Eurydice at the Whitehall Theatre
Jean Anouilh belongs to that group of playwrights (like Frisch and Durrenmat), who were fashionable post-war but who now are recalled as exercises in nostalgia, whose plays are dusted off when a fringe company looks to do something a bit different but doesn't have a new play to hand. Simon Godwin s production has such a pedigree. Originally shown in Battersea last year, someone thought that this would transfer neatly to the West End stage. Lord knows we need something different, but this really is a play that should have stayed dead and buried.
In Anouilh's version of the Greek tragedy, Orpheus is a street musician and Eurydice is an actress. Rather than being bitten by a snake, however, this Eurydice is killed in a road accident and rather than descending to hell to ask for her back, Orpheus is transported to the railway buffet where they first met. Of course, he loses her but, rather than being torn to pieces by wild women (which would have considerably livened up the production), he dies in an unspecified way to be reunited with his lost love.
Anouilh's point is that death is better than a stultifying life. And that the death of the young lovers, before they have slid into a world of bourgeois complacency and an obsession with life's minutiae is something to be celebrated. The world that they escape from is rather simplistically represented by Eurydice's name-dropping mother and Orpheus's father, with his endless conversation of fixed price menus, but they never really become more than caricatures.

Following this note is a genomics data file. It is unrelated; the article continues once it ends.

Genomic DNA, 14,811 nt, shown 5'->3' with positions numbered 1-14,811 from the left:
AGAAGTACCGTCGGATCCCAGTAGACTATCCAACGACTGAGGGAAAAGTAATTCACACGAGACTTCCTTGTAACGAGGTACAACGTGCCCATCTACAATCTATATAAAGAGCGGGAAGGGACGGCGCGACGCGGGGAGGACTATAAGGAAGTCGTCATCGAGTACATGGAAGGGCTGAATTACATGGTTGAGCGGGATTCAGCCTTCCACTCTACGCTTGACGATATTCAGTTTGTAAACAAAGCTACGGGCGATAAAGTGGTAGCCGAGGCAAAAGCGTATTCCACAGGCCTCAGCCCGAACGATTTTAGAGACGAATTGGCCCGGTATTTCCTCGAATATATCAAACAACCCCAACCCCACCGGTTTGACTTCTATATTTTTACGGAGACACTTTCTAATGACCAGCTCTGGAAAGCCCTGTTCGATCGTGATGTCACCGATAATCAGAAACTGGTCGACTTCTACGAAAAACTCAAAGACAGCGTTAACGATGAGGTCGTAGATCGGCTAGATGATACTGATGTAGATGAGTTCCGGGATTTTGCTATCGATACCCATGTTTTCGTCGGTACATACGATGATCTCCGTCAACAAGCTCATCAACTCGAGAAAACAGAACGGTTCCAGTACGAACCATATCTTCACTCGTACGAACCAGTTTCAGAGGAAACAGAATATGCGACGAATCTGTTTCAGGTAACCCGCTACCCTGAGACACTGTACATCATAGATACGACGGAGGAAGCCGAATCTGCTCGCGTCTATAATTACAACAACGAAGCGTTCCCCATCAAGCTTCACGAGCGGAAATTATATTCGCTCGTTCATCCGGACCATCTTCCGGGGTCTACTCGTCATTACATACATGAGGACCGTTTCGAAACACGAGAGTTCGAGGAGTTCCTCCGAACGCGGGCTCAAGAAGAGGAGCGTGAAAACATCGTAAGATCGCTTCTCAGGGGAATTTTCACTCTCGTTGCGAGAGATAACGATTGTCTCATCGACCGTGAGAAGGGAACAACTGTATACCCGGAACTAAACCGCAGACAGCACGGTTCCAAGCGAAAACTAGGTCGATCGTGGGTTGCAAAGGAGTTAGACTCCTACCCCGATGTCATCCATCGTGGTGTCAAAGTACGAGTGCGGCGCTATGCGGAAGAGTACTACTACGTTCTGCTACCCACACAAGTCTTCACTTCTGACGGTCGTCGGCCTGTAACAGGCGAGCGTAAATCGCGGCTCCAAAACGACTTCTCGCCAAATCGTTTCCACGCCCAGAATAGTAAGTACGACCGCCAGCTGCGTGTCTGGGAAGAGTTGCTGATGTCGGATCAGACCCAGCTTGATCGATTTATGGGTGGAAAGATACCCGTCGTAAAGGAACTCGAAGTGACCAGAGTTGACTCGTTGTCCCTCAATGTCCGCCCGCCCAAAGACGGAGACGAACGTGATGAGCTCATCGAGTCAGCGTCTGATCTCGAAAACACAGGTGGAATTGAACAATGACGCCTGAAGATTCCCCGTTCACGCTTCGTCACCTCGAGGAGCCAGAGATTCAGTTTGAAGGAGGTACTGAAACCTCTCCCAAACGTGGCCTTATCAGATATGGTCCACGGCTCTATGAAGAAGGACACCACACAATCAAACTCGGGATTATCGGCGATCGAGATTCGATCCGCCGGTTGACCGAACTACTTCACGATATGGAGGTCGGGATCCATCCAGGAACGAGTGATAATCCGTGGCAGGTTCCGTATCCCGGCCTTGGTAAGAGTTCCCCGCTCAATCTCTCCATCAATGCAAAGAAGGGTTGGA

That there are worse things than death seems to be the general message, and, by the end of the play, this is a sentiment which the somnolent audience would have totally agreed with.
As the young lovers, Amy Marston's Eurydice and Orlando Seale's Orpheus completely fail to convince us that these are people lost in their own passion. Edward de Souza, as Orpheus's father, tries to rise above the atmosphere of doom and gloom. His performance would be rendered completely over-the-top in normal circumstances, but here it is devoured by an audience rendered torpid by the lugubrious prose.
The real tragedy is that Desmond Barrit, normally a fine comic actor, is completely wasted in the role of the mysterious Monsieur Henri, a sort of cross between an angel and Charon. While it's gratifying to see him in a different sort of role, one can't help feeling that this wasn't the right part for him.
There's nothing intrinsically wrong with reviving plays that have fallen out of fashion, but Eurydice strikes so blatantly a false note that one wonders why the Straydogs company bothered. In fact, the best thing about this production was the musical accompaniment, period chansons played before the start and during the interval. There was more passion in one Piaf song than in two hours of this play - that says it all really.